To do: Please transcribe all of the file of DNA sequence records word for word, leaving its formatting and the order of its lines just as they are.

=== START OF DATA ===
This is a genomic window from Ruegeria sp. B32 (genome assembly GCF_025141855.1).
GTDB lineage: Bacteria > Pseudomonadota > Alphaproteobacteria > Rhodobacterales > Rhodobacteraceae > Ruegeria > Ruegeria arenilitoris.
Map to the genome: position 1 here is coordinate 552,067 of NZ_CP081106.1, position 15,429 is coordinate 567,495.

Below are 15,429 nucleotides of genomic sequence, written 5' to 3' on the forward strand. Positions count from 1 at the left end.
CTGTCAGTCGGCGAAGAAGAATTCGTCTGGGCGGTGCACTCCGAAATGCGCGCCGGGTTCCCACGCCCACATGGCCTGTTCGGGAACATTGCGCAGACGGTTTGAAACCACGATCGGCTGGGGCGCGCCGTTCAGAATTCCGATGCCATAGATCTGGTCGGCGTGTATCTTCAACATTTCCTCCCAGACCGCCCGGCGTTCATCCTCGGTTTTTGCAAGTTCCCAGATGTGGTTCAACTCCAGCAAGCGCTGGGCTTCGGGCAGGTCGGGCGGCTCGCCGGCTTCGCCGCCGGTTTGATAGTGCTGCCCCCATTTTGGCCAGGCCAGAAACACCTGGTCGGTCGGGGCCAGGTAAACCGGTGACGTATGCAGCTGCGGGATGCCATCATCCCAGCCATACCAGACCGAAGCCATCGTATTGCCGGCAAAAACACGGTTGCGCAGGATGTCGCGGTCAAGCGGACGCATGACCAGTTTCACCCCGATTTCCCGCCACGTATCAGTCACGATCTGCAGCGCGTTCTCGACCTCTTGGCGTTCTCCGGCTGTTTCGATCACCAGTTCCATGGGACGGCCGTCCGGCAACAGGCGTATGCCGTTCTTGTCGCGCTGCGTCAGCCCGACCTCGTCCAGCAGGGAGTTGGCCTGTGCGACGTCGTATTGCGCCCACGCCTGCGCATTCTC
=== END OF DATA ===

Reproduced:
This is a genomic window from Ruegeria sp. B32 (genome assembly GCF_025141855.1).
GTDB lineage: Bacteria > Pseudomonadota > Alphaproteobacteria > Rhodobacterales > Rhodobacteraceae > Ruegeria > Ruegeria arenilitoris.
Map to the genome: position 1 here is coordinate 552,067 of NZ_CP081106.1, position 15,429 is coordinate 567,495.

Below are 15,429 nucleotides of genomic sequence, written 5' to 3' on the forward strand. Positions count from 1 at the left end.
CTGTCAGTCGGCGAAGAAGAATTCGTCTGGGCGGTGCACTCCGAAATGCGCGCCGGGTTCCCACGCCCACATGGCCTGTTCGGGAACATTGCGCAGACGGTTTGAAACCACGATCGGCTGGGGCGCGCCGTTCAGAATTCCGATGCCATAGATCTGGTCGGCGTGTATCTTCAACATTTCCTCCCAGACCGCCCGGCGTTCATCCTCGGTTTTTGCAAGTTCCCAGATGTGGTTCAACTCCAGCAAGCGCTGGGCTTCGGGCAGGTCGGGCGGCTCGCCGGCTTCGCCGCCGGTTTGATAGTGCTGCCCCCATTTTGGCCAGGCCAGAAACACCTGGTCGGTCGGGGCCAGGTAAACCGGTGACGTATGCAGCTGCGGGATGCCATCATCCCAGCCATACCAGACCGAAGCCATCGTATTGCCGGCAAAAACACGGTTGCGCAGGATGTCGCGGTCAAGCGGACGCATGACCAGTTTCACCCCGATTTCCCGCCACGTATCAGTCACGATCTGCAGCGCGTTCTCGACCTCTTGGCGTTCTCCGGCTGTTTCGATCACCAGTTCCATGGGACGGCCGTCCGGCAACAGGCGTATGCCGTTCTTGTCGCGCTGCGTCAGCCCGACCTCGTCCAGCAGGGAGTTGGCCTGTGCGACGTCGTATTGCGCCCACGCCTGCGCATTCTC